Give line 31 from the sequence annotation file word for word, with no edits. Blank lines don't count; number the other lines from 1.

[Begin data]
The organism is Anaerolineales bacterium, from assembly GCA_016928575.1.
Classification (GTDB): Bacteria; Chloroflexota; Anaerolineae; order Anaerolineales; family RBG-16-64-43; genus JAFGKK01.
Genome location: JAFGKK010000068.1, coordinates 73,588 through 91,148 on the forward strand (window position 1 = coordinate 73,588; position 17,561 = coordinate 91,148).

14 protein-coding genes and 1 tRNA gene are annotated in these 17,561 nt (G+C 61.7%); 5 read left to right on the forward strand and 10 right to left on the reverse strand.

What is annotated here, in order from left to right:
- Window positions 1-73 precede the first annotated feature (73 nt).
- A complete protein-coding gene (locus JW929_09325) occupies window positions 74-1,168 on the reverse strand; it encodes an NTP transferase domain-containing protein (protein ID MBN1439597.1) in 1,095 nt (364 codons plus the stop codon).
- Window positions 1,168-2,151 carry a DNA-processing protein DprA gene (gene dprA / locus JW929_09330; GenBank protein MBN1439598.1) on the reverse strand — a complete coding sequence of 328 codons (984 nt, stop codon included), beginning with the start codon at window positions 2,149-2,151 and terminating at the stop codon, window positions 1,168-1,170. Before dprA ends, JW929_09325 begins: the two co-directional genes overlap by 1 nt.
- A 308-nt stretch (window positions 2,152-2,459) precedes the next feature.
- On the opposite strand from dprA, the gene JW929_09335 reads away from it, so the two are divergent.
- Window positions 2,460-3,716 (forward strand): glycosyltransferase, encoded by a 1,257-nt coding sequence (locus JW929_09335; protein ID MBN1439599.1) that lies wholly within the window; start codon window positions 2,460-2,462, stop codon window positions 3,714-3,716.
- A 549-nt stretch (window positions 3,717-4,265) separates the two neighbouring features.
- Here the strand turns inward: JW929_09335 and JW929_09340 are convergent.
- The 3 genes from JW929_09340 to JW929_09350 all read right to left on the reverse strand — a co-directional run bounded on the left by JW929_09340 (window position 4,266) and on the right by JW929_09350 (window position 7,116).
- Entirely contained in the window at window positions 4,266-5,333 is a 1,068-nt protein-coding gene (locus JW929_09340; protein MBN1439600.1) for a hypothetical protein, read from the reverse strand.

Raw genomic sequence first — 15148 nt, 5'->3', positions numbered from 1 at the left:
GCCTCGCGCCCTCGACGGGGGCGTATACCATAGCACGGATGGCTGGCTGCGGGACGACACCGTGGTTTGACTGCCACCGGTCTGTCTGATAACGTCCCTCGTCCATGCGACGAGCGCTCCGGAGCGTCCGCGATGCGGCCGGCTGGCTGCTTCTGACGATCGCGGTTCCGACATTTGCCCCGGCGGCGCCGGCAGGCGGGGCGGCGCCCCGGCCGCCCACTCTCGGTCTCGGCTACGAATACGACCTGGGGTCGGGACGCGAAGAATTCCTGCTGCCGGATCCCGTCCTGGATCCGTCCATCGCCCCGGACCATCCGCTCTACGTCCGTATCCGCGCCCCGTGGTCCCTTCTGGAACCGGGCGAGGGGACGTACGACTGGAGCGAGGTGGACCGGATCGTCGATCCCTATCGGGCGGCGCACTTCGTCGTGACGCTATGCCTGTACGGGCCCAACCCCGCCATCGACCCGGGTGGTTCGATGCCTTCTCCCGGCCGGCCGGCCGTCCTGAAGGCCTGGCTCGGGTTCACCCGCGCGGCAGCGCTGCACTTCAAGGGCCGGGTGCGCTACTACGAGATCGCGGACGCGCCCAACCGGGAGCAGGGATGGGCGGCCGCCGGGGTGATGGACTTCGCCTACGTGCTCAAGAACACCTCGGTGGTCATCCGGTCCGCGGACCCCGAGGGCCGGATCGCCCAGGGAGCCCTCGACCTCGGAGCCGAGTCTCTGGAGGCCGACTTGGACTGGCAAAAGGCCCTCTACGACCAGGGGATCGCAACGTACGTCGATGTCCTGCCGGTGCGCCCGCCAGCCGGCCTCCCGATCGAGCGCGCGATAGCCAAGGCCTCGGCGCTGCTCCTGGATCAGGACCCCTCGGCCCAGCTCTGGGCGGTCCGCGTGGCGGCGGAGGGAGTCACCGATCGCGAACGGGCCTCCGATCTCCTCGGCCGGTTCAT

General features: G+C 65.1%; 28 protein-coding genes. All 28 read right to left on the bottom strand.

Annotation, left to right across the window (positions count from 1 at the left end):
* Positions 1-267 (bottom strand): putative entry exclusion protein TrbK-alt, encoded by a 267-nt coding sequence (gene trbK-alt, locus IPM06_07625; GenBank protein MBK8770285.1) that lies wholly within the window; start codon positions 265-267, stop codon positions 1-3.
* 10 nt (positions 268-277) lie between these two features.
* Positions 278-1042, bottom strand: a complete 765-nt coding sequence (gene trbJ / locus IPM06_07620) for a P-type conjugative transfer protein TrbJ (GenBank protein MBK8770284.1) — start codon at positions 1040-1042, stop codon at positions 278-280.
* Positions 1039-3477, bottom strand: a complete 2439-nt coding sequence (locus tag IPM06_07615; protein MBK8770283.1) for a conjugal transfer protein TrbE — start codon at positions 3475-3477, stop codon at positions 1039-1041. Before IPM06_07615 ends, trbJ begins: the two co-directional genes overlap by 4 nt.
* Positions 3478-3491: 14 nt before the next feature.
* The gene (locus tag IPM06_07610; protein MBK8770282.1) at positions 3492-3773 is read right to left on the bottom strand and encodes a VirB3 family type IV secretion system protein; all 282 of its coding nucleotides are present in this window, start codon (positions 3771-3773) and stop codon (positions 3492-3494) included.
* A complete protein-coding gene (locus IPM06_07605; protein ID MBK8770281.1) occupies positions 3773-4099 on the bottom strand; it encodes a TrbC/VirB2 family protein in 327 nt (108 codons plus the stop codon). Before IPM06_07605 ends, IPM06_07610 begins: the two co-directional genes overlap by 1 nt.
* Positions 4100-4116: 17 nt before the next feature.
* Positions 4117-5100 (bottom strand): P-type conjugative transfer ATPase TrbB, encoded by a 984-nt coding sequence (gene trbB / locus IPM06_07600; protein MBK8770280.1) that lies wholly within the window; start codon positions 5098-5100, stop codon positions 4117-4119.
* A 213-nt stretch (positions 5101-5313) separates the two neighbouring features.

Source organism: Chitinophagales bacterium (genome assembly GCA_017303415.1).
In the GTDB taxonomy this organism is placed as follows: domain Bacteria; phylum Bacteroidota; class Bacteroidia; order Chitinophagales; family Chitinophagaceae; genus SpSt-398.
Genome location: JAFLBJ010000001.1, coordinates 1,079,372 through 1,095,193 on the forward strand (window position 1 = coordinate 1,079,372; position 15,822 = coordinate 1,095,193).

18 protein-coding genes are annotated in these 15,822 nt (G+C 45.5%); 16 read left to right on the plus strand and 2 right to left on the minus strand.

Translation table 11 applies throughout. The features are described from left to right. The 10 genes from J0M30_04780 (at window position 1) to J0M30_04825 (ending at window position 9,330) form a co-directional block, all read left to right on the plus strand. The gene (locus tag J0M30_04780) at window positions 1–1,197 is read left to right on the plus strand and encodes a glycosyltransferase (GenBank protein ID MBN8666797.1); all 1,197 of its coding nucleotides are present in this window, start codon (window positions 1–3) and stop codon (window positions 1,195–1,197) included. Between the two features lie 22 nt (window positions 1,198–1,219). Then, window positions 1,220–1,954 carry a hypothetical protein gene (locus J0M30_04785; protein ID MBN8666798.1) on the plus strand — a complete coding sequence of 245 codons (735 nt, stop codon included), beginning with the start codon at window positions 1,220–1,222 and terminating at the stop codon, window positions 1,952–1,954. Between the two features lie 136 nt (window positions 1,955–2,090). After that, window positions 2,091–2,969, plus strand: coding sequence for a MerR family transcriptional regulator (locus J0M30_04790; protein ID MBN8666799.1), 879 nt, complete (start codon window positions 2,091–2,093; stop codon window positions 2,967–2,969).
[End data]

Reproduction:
In the GTDB taxonomy this organism is placed as follows: domain Bacteria; phylum Bacteroidota; class Bacteroidia; order Chitinophagales; family Chitinophagaceae; genus SpSt-398.